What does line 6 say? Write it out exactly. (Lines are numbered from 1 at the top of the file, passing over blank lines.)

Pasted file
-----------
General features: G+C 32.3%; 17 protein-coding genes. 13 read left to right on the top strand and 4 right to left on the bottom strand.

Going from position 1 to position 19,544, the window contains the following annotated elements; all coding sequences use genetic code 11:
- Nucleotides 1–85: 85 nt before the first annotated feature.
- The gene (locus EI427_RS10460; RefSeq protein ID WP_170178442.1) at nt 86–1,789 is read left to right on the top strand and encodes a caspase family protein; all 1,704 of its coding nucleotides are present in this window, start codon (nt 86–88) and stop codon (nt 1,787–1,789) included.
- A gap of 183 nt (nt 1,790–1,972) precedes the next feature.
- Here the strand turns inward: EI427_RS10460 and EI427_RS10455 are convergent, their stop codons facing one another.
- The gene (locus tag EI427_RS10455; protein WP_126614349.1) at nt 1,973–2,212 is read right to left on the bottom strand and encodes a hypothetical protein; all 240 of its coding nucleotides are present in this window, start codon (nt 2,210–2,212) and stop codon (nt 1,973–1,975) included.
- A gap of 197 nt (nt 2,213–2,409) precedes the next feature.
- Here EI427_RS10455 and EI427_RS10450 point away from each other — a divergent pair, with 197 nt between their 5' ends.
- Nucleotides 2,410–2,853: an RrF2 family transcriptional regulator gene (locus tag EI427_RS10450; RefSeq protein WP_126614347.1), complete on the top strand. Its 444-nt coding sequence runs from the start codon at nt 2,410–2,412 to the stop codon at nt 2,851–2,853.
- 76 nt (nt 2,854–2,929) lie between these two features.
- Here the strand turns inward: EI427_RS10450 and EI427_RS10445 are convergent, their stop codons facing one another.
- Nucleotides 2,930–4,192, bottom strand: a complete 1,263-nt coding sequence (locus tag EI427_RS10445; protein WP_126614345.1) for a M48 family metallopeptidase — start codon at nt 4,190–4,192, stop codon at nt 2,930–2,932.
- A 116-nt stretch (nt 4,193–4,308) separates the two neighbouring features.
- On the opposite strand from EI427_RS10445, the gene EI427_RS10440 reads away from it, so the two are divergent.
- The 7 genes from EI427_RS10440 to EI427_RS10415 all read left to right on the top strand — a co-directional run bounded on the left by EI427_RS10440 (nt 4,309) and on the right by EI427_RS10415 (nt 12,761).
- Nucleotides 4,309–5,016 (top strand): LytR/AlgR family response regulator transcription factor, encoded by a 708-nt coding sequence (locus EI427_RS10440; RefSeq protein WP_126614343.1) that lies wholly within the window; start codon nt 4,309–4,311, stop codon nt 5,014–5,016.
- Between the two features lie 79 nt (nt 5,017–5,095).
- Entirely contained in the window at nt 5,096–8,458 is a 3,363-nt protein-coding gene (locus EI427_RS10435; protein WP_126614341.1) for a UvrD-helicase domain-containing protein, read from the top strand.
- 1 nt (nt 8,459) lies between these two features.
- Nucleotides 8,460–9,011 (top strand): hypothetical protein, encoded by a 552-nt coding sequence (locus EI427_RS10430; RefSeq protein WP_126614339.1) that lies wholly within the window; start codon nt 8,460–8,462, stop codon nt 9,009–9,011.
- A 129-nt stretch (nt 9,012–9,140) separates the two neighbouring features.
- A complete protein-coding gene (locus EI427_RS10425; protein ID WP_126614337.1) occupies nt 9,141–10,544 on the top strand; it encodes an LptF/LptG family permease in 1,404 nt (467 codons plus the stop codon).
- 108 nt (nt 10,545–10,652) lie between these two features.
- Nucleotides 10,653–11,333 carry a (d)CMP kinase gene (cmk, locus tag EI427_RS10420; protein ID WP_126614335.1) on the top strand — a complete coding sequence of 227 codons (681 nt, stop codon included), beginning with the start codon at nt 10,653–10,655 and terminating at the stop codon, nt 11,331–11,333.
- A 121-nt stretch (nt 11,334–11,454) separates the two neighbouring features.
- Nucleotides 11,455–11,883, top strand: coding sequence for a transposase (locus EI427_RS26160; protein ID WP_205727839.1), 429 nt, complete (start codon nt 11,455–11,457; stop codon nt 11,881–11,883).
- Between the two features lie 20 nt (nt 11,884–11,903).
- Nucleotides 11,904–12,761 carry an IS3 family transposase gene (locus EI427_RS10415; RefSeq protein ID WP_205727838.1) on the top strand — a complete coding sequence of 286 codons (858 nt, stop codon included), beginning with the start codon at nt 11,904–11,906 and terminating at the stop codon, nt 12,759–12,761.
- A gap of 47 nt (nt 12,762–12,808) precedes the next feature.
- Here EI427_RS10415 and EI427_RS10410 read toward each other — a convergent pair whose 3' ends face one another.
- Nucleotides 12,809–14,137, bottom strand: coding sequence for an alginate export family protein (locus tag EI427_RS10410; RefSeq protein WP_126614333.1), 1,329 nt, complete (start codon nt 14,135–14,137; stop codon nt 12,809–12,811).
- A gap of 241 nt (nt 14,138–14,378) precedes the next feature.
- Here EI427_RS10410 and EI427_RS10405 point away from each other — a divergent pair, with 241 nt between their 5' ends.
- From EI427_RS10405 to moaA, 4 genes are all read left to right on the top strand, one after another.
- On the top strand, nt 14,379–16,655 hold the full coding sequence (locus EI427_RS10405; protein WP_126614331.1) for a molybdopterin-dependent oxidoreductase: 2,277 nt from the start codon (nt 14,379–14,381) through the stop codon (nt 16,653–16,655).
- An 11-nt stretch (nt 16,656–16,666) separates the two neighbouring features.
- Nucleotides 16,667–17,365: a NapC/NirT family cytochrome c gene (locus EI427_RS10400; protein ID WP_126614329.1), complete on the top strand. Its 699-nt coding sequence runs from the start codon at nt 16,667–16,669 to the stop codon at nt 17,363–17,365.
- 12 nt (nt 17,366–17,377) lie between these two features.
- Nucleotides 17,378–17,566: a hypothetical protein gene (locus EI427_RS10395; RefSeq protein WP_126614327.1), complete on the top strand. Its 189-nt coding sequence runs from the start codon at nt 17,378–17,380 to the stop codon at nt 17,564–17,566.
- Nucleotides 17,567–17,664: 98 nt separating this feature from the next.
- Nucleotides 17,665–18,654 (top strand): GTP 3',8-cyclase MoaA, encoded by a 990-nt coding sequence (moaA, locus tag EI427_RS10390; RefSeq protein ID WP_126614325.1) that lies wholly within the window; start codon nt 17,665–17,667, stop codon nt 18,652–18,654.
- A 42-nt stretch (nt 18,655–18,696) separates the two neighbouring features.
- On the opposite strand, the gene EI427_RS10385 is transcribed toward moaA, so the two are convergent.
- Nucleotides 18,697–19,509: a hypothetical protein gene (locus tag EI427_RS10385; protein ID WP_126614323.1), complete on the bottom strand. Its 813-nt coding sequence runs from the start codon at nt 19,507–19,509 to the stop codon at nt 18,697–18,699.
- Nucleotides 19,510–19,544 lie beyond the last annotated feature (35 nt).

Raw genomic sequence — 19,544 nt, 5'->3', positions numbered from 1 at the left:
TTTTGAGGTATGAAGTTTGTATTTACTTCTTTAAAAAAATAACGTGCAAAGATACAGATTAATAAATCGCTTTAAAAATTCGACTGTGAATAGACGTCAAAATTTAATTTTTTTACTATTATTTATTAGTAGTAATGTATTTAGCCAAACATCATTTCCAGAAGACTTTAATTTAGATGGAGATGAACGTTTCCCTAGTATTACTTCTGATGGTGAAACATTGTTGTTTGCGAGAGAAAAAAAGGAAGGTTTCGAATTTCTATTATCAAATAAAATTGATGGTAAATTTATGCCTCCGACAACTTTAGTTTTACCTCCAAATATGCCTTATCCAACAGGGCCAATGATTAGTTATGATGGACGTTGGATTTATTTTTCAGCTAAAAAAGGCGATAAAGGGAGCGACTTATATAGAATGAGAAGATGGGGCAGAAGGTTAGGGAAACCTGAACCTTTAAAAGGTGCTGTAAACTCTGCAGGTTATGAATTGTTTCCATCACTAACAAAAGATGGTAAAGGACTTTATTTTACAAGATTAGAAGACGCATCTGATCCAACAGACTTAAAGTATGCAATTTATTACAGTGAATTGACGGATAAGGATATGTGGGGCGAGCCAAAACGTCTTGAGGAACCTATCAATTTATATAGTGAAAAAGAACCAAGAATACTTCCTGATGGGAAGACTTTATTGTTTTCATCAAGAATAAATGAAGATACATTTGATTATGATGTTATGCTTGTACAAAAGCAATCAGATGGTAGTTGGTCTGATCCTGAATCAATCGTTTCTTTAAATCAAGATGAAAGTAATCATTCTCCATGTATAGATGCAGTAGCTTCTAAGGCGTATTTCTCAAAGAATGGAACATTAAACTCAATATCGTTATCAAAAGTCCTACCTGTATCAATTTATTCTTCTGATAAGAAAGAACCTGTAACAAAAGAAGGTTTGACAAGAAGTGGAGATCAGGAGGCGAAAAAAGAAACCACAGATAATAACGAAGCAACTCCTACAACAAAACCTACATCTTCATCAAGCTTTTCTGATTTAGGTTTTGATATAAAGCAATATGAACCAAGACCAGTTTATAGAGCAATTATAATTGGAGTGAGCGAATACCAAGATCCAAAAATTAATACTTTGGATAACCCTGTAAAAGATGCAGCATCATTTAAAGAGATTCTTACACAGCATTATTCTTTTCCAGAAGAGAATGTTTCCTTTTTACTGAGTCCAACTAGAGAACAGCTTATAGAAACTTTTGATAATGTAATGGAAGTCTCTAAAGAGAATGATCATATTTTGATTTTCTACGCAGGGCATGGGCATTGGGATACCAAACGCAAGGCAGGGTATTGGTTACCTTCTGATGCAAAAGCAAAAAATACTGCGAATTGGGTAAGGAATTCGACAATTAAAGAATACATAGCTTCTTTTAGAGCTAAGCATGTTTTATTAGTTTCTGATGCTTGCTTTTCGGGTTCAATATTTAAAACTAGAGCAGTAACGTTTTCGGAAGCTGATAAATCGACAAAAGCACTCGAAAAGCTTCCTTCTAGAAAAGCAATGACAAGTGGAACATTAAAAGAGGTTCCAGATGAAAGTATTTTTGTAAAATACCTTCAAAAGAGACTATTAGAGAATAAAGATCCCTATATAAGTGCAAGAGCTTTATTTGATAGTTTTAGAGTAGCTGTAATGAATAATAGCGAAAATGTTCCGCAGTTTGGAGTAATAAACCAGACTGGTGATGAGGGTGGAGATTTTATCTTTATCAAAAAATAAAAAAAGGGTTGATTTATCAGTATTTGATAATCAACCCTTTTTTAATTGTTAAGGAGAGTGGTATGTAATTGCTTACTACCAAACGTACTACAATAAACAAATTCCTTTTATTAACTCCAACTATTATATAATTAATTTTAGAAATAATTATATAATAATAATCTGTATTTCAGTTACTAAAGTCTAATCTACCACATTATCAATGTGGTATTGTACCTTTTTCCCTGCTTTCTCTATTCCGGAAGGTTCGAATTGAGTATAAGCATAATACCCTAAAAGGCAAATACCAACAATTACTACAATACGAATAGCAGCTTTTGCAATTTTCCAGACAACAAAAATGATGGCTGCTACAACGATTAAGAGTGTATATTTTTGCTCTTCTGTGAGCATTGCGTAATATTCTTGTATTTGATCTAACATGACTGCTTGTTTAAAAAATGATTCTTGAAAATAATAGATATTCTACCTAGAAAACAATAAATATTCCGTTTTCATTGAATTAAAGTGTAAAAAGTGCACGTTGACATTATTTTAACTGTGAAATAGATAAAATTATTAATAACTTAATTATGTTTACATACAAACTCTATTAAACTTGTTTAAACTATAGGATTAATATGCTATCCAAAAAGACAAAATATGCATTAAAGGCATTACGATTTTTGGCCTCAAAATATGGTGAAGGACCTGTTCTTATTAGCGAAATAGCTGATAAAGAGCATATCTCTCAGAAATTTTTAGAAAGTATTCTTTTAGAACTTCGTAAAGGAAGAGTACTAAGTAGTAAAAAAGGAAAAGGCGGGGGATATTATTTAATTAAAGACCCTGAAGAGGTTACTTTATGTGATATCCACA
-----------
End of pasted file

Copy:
- Here the strand turns inward: EI427_RS10460 and EI427_RS10455 are convergent, their stop codons facing one another.